Arriving as the film’s central family struggles to acclimate to the heartland, Youn’s character lends the home a binding force. She’s crossed the globe to be with them. As she teaches little David how easy it is to grow minari, an herb traditionally used in Korean cooking, what she is actually planting is the notion that it’s not where they are or what they do that matters but the gift of being together. In Youn’s sincere, and sometimes devilish smile, and later her mournful eyes, the language of heartfelt care for others comes across unencumbered. (Carlos Aguilar)
Cooper Raiff’s performance in “Shithouse” isn’t necessarily from a fully realized actor, or person. In many scenes, he’s out-acted by his co-lead, Dylan Gelula, an actor with quite a few more credits to her name. But instead of being a dramatic showcase, “Shithouse” opts to be a display of empathy, humanity, and growth, with those qualities resting on Raiff.
Taking on writing, directing, and lead acting responsibilities, Raiff, in his early 20s, crafts a movie that’s uniquely his own, drawing from personal experience, giving a level of honesty missing from most films. Playing a version of himself in Alex, an aimless 19-year-old struggling in his first year of college who’s thousands of miles away from home, Raiff offers a tender look at the pangs of maturation, of needed development, and of young love. Following Alex’s night as he goes to one of his first college parties and connects with his RA, Maggie (Gelula), the film allows Raiff to present himself bare to the viewer, a portrait of a lost, nervous kid searching for some semblance of glue to hold him and his life together.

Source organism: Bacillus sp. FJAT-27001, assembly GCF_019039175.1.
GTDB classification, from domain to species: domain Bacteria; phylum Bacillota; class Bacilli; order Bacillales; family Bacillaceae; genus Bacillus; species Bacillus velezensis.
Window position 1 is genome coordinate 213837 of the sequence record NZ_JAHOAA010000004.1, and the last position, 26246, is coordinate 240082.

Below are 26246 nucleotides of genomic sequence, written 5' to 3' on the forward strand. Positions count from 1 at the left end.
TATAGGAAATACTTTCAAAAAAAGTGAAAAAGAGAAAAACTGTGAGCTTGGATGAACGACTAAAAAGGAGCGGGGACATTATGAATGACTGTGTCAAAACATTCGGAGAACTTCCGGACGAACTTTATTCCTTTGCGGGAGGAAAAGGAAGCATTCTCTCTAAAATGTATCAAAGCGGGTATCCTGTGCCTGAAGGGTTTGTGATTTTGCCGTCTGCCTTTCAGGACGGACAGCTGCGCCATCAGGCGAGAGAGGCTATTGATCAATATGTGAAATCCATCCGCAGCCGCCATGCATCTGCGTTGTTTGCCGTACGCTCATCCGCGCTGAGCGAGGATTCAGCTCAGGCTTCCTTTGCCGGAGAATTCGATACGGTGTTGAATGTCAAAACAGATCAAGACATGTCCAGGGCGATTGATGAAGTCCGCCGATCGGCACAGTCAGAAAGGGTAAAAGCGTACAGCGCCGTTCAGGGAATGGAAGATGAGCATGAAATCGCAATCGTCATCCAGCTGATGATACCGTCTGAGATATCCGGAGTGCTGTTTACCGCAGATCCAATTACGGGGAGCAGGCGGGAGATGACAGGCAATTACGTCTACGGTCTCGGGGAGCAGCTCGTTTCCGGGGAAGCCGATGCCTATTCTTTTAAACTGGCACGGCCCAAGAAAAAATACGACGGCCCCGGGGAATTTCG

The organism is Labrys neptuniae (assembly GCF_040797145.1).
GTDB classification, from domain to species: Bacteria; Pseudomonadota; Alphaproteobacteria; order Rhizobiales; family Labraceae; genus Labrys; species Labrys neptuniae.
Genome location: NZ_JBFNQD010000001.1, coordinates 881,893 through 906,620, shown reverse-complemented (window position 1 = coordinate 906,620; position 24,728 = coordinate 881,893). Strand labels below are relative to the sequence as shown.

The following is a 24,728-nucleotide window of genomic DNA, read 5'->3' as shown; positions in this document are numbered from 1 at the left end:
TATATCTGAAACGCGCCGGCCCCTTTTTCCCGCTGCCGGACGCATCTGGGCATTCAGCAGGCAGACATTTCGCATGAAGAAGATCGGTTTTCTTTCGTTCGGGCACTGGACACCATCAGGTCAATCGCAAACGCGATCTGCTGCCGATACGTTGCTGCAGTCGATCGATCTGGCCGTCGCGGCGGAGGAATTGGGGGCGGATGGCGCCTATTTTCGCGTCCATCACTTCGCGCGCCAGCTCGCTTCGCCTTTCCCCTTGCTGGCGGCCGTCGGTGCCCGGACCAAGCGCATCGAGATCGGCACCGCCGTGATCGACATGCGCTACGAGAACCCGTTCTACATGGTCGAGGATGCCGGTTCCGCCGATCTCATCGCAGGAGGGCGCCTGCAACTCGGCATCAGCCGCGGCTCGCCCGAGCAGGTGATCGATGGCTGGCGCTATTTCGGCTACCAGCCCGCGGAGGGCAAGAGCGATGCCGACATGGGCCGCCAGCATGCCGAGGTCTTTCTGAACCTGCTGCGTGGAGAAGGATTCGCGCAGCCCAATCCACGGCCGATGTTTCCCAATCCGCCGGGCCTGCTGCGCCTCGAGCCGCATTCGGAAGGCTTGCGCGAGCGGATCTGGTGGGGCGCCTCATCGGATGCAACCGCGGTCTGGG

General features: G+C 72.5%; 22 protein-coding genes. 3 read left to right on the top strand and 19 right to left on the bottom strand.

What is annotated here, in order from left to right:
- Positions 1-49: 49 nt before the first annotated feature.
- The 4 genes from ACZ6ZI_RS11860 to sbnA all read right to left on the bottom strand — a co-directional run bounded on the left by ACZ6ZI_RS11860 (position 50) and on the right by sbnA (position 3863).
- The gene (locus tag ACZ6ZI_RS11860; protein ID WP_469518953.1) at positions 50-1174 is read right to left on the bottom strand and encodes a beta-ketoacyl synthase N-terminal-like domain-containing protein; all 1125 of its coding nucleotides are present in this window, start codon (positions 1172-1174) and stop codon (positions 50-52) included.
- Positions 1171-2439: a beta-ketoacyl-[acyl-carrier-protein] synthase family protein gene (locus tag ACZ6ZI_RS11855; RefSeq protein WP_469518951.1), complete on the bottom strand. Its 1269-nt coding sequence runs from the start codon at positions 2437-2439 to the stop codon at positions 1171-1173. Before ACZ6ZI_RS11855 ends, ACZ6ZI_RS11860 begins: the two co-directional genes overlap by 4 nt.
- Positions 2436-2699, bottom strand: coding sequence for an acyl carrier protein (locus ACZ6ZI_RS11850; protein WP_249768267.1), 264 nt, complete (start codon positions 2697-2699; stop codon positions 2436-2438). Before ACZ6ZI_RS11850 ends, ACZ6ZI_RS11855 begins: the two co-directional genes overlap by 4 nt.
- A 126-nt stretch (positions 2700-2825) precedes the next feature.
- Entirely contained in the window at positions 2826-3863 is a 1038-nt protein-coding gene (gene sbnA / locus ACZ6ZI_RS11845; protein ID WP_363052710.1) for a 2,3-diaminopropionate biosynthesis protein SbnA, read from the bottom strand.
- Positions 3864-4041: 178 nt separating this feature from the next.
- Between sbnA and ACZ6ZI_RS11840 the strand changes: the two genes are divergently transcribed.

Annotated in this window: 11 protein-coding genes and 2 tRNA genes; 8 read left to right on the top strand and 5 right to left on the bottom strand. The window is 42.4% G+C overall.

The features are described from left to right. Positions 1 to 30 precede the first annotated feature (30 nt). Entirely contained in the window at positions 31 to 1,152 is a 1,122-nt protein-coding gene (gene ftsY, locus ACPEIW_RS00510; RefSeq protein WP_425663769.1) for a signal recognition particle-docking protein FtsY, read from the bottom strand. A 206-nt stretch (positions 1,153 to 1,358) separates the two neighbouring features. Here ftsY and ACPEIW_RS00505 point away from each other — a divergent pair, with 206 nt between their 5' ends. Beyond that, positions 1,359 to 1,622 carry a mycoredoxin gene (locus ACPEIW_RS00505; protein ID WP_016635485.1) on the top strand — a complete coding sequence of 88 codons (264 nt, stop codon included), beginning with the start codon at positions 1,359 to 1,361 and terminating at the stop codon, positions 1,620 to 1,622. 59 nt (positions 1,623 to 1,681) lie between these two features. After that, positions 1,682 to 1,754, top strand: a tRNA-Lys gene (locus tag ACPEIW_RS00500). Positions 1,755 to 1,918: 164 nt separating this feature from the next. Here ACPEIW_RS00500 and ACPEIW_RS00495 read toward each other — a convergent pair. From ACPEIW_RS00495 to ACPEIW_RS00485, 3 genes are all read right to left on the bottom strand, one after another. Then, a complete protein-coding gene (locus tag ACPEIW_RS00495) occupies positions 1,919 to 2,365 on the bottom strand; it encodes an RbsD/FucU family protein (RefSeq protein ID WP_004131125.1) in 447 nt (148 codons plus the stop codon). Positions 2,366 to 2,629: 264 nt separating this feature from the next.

Every look and emotion sprayed across Raiff’s face, which he rarely hides, is authentic, seemingly the best word to describe “Shithouse.” He doesn’t need to be the best actor in Hollywood, or even in his film, for the performance to matter and to resonate. Instead, he provides wit and heartbreak, laughter and loss, and the ability to send nine messages on Instagram without looking creepy. Raiff almost makes you miss having your heart broken. He’s the only actor for the role, and with him soaking up the screen, fittingly next to Gelula, the film doesn’t need to be fully realized to be important. “Shithouse” and Raiff are intertwined, and that connection leads to one of the year’s most honest performances. (Michael Frank)